20,000 uni places to be redistributed in 2012
From next year, in controversial reforms, 20,000 university places across England will be auctioned off to higher education establishments that offer annual tuition fees below £7,500 per year.
As many as 6,000 undergraduates may instead be taught at specialist colleges rather than universities, with the coalition seeking to penalise institutions that charge the most for their degree courses.
Research from Labour's investigation into the planned reform found that as many as 2,300 places could be cut from prestigious Russell Group universities, with colleges in areas like Manchester, Newcastle, Blackpool, Bradford and Hull benefitting.
Low-cost universities are most likely to benefit, but colleges that offer degree-level qualifications may also be awarded more places. However, Labour's shadow Universities Minister, Gareth Thomas, feels that such a move could further undermine the course quality at many of these colleges.
"The government's plans put at risk thousands of places at universities with international reputations while expecting further education colleges, which are facing cuts of 25 per cent themselves, to offer far more degree places," he said.
"This is yet another sign that the government's plans for universities has not been thought through, and crucially, puts the quality of higher education in this country at risk."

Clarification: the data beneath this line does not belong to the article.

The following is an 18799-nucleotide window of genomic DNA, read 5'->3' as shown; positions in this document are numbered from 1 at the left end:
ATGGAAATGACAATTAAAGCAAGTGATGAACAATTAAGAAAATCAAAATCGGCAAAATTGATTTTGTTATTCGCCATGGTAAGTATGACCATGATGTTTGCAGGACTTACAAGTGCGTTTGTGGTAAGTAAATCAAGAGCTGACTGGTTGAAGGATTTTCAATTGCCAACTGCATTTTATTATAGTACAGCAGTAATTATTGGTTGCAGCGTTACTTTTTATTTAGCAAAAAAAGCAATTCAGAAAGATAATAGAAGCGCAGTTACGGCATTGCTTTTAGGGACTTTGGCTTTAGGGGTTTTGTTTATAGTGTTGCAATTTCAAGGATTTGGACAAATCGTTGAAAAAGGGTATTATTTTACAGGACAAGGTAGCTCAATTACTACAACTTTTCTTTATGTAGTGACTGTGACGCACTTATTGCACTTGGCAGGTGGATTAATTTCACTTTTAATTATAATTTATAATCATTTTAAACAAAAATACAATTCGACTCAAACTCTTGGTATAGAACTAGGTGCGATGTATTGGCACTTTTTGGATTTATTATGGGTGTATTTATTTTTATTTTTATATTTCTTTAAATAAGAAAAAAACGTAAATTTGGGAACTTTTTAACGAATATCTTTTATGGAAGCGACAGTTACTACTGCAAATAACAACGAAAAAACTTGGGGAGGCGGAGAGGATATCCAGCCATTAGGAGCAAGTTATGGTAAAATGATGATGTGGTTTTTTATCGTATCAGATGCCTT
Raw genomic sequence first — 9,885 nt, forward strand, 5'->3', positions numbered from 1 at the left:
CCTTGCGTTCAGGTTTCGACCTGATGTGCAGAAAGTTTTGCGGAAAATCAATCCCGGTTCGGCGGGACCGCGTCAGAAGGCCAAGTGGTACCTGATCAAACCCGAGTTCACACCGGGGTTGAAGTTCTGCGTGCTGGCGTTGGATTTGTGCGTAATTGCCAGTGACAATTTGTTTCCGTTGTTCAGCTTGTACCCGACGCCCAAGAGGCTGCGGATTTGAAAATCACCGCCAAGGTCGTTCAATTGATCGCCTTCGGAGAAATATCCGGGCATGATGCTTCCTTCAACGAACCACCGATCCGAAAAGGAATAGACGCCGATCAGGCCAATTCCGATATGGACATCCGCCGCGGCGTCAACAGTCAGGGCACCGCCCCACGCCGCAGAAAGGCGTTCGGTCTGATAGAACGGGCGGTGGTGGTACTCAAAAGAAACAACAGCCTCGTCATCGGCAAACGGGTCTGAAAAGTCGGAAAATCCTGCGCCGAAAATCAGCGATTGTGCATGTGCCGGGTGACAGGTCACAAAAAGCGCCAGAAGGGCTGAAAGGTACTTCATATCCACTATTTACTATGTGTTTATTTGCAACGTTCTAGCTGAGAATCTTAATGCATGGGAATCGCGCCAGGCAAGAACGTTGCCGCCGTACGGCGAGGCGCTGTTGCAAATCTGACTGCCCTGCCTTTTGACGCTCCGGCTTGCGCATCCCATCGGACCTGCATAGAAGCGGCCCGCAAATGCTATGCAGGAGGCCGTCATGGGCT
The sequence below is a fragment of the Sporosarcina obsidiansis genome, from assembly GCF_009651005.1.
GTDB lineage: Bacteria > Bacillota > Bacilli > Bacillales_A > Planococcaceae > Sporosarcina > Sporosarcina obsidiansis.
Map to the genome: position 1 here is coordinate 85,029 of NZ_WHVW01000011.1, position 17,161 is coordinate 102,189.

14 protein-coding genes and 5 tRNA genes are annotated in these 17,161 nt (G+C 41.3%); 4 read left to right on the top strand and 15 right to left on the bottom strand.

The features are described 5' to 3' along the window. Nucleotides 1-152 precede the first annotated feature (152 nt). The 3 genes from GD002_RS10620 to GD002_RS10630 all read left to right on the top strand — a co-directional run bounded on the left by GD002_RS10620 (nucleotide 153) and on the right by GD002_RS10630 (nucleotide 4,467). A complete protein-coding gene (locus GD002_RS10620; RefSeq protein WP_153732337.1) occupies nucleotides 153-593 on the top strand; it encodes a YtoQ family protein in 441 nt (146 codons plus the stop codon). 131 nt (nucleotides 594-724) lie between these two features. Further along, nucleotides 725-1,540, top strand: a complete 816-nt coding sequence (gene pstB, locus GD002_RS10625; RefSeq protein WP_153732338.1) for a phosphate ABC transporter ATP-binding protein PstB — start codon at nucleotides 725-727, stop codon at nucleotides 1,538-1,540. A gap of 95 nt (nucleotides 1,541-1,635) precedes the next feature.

The cost of providing undergraduates with means-tested grants and loans for tuition fees is footed by the government, which means they can control how many students each university recruits. With the average tuition fee from 2012 estimated at £8,393 per annum, ministers are keen to drive down these fees in order to reduce the student loans bill.
A recent government higher education White Paper outlined a margin of 20,000 places to be awarded to England's cheapest HE institutions, achieved through stripping student numbers pro-rata from the more expensive universities, and re-configuring those numbers into colleges and universities that charge less than the £7,500 threshold.
Dr Wendy Piatt, Director-General of the Russell Group, believes the White Paper will cut places from "institutions that have strong demand from well-qualified applicants and offer high quality teaching."
"We simply do not believe that redistributing those student places to institutions charging lower fees will drive up quality or improve student choice," she said.